Despite significant efforts, African Americans continue to experience excess rates of morbidity and mortality from cancer compared to individuals from other ethnic and racial groups. Primary access to cancer screening services plays an important role in reducing racial disparities in cancer outcomes;however, data from national surveys demonstrate that some individuals continue to be underserved. Even though free and low cost screening programs have been developed, these services may be under-utilized among African Americans. Increasingly, navigator programs for cancer care are being developed and evaluated in clinical settings to facilitate access to cancer diagnosis and treatment. However, to be effective at reducing cancer disparities in underserved populations, navigator programs are needed at all phases of the cancer care continuum, including early detection, and should be available in community settings. In response to }PAR-07-283, Community Participation in Research,} we propose to develop and evaluate a community-based navigator program for cancer care through an established academic-community partnership consisting of investigators from the University of Pennsylvania and representatives from community-based organizations who are participating in the West Philadelphia Consortium to Address Disparities.
The specific aims of the study are as follows: (1) to develop and implement a community-based navigation (CBN) program for cancer control in a medically underserved population;(2) evaluate uptake of the CBN program among African Americans based on socioeconomic factors, psychological variables, and sociocultural factors;and (3) evaluate the effects of the program in terms of perceived barriers and benefits to cancer screening. We predict that women and those with greater knowledge about cancer and perceived risk will be most likely to participate in the CBN program. We also predict that sociocultural factors (e.g., cultural beliefs and values and social support) will be associated with participation such that individuals with lower levels of present temporal orientation and those with less social support will be most likely to participate in the program. Further, we hypothesize that compared to those who decline, individuals who participate in the CBN program will report greater increases in adherence to cancer screening recommendations and perceived benefits to screening and greater reductions in perceived barriers. This study will be implemented in two phases. In Phase I, we will develop a community- based navigator program that targets African American men and women ages 50 to 75 in West Philadelphia through an academic-community partnership and in Phase II, we will identify predictors of program adoption and will evaluate the impact of this program among community residents. This study will provide empirical data on the psychological and behavioral impact of a community-based approach for facilitating primary access to cancer care services in a medically underserved population. Cancer is the second leading cause of death among African Americans. This study will provide empirical data on individuals who are most and least likely to use a community-based approach for facilitating primary access to cancer screening and will also evaluate the psychological and behavioral impact of this approach in a medically underserved population.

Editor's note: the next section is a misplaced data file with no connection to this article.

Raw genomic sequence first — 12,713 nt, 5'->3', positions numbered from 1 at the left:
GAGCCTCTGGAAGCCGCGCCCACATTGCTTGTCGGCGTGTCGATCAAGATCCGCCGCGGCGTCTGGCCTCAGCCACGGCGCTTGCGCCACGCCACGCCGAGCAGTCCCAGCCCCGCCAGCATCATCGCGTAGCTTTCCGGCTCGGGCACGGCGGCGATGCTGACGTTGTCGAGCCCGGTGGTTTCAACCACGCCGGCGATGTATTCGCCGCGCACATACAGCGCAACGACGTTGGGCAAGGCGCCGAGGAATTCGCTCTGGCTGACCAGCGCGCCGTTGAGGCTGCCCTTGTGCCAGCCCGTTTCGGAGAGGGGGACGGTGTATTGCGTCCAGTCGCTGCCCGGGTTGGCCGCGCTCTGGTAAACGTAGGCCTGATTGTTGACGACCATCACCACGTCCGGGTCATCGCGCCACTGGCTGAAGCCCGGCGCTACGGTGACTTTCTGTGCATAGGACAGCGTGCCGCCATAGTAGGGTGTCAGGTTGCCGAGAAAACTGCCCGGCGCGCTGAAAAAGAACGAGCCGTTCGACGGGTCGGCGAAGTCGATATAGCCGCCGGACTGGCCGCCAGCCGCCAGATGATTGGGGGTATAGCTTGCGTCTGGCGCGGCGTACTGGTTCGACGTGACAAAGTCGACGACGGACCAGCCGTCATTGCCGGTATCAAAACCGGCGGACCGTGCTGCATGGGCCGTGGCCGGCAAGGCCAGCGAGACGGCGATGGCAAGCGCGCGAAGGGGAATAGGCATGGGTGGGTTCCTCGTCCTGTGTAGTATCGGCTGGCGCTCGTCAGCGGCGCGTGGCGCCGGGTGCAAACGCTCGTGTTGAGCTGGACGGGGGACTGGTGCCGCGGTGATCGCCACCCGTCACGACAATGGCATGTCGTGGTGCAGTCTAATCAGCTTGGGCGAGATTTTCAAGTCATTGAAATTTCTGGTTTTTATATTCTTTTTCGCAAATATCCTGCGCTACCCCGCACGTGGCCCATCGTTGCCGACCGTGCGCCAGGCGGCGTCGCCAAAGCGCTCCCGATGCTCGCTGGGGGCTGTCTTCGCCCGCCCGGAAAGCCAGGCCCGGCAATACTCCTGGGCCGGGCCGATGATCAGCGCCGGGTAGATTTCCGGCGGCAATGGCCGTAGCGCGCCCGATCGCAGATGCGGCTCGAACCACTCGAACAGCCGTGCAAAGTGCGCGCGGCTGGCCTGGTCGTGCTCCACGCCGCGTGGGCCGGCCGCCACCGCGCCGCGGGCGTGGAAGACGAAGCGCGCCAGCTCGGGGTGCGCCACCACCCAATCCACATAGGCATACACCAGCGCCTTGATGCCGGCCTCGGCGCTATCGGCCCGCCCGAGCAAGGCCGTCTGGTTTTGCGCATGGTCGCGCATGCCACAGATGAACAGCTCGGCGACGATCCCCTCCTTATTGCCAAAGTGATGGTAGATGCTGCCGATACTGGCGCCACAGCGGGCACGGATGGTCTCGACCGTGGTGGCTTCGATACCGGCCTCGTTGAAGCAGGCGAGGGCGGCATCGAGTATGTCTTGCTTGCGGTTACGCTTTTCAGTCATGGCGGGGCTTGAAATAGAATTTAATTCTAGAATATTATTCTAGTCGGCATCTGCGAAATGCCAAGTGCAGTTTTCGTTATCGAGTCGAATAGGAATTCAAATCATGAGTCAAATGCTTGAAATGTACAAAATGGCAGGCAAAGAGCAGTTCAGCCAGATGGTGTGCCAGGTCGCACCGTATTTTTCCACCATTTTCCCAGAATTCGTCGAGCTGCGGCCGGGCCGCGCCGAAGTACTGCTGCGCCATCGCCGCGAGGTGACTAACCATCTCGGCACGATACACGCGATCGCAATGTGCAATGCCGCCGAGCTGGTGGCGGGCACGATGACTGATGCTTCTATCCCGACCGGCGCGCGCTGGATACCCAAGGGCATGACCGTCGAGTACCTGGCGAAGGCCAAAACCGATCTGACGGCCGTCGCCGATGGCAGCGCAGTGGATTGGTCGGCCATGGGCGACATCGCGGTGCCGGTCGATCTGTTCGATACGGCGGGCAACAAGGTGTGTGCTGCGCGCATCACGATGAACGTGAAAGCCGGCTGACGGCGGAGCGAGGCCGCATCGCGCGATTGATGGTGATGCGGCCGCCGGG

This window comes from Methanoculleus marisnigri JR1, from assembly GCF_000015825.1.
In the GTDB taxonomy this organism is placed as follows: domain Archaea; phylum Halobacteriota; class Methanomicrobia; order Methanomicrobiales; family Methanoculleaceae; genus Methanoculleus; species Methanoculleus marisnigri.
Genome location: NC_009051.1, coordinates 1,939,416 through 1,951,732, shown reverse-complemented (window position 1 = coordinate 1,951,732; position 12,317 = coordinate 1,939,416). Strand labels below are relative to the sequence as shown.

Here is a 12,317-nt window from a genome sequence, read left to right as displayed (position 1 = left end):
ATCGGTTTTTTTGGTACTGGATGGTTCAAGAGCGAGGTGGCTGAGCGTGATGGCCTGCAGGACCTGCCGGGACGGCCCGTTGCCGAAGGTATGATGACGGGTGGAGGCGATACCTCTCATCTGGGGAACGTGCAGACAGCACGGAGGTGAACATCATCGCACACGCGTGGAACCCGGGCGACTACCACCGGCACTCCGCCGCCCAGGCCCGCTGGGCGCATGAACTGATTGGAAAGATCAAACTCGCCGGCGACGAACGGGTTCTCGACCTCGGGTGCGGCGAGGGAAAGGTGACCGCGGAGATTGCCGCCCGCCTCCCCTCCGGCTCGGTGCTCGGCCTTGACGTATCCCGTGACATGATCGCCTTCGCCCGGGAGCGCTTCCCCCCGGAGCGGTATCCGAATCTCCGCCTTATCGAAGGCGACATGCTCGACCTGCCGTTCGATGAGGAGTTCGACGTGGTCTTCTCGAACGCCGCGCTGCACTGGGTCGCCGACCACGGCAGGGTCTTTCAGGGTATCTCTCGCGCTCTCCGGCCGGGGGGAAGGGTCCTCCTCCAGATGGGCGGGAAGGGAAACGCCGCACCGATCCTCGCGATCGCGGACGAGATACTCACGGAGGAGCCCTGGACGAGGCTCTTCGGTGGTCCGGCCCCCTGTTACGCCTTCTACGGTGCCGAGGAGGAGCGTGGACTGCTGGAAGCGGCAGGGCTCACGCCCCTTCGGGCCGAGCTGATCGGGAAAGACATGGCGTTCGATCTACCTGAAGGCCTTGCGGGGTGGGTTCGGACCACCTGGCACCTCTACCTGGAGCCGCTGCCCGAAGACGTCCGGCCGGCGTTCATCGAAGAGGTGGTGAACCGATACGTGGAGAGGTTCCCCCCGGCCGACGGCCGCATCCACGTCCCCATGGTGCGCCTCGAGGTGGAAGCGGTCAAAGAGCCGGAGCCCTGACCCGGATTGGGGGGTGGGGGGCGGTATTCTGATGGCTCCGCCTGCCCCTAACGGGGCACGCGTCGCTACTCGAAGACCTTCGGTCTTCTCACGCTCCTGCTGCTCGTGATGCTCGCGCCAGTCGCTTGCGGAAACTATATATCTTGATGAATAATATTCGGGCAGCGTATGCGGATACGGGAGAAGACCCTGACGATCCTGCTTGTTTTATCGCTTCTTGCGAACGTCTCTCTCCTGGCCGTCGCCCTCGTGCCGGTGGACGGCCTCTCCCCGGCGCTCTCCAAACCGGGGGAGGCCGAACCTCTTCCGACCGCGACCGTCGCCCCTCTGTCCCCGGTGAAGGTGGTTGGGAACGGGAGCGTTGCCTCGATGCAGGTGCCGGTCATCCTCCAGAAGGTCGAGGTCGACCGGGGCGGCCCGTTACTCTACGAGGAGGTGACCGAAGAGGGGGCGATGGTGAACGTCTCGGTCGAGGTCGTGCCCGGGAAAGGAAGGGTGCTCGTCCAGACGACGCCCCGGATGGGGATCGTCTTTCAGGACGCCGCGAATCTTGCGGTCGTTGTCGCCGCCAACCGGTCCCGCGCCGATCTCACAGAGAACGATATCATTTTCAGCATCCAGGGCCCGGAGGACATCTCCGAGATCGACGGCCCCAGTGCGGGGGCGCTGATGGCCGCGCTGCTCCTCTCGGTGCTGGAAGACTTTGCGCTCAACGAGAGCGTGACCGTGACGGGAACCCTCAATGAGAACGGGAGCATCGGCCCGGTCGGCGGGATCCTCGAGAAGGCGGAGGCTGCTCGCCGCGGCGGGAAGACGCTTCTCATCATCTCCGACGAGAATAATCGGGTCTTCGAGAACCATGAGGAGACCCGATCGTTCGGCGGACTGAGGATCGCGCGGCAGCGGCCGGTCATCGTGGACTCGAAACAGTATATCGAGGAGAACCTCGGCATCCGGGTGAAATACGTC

Cancer is the second leading cause of death among African Americans. This study will provide empirical data on individuals who are most and least likely to use a community-based approach for facilitating primary access to cancer screening and will also evaluate the psychological and behavioral impact of this approach in a medically underserved population.
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